Sometime around 1045, Edward the Confessor began building Westminster Abbey as part of a new palace. A church had occupied the site for many years prior, but little is known about it. Westminster Abbey was consecrated in 1065, and the next year held the coronation ceremony for both Harold, the last Anglo-Saxon king, and William the Conqueror. The modern abbey began to take shape in 1245, under Henry III, as he expanded and renovated the church. The iconic towers were built in the Gothic revival style between 1722 and 1745.
The church is the site for the christening, marriage, coronation, and burial of British monarchs.
Though it had not been used for the purpose since the 14th
century, all royal weddings since 1919 have been held here, with the exception of Charles and Diana.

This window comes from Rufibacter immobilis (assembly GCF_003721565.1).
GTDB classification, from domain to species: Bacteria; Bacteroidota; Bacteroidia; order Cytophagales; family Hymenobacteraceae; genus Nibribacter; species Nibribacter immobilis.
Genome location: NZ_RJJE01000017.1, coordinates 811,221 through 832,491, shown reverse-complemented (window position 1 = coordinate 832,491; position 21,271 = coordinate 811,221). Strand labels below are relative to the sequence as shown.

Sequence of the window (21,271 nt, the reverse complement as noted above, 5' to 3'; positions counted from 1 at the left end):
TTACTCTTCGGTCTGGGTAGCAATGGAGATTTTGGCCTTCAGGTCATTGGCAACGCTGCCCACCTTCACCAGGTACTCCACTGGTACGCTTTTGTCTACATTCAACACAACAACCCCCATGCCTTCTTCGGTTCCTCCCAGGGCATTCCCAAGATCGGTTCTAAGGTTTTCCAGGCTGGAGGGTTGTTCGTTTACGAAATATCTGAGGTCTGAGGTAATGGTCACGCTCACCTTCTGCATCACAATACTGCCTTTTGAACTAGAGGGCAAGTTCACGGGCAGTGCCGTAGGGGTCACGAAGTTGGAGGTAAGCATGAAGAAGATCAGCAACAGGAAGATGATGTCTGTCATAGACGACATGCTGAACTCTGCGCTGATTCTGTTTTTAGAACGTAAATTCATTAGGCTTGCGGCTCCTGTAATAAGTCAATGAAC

Henry III was the first king to be buried here.
Westminster Abbey is the final resting place of 16 other monarchs, plus many famous Britons, including Geoffrey Chaucer, Charles Darwin and Isaac Newton.
All coronations since 1066 have been held at the abbey as well.
Westminster Abbey is definitely a must-see attraction.
It’s humbling to walk inside a building that’s been in constant use for nearly a thousand years.
There are few places in the world that so thoroughly immerse you in history.
The Poet’s Corner has plaques and tombs dedicated to England’s greatest writers and the royal tombs are a reminder of the longevity of the monarchy.
English speakers will definitely want to pick up the audio guide, which adds context and lots of intriguing details about the abbey.
Parliament Square, SW1
+44 020 7654 4900
Westminster (Jubilee, District, Circle)
Monday, Tuesday, Thursday, Friday 09:30-16:30
Wednesday 09:30-19:00; Saturday 09:30-2:30
No visitors on Sunday.
13.00 Students and Seniors (60+)
6.00 Children (11-18)
Free for children under 11.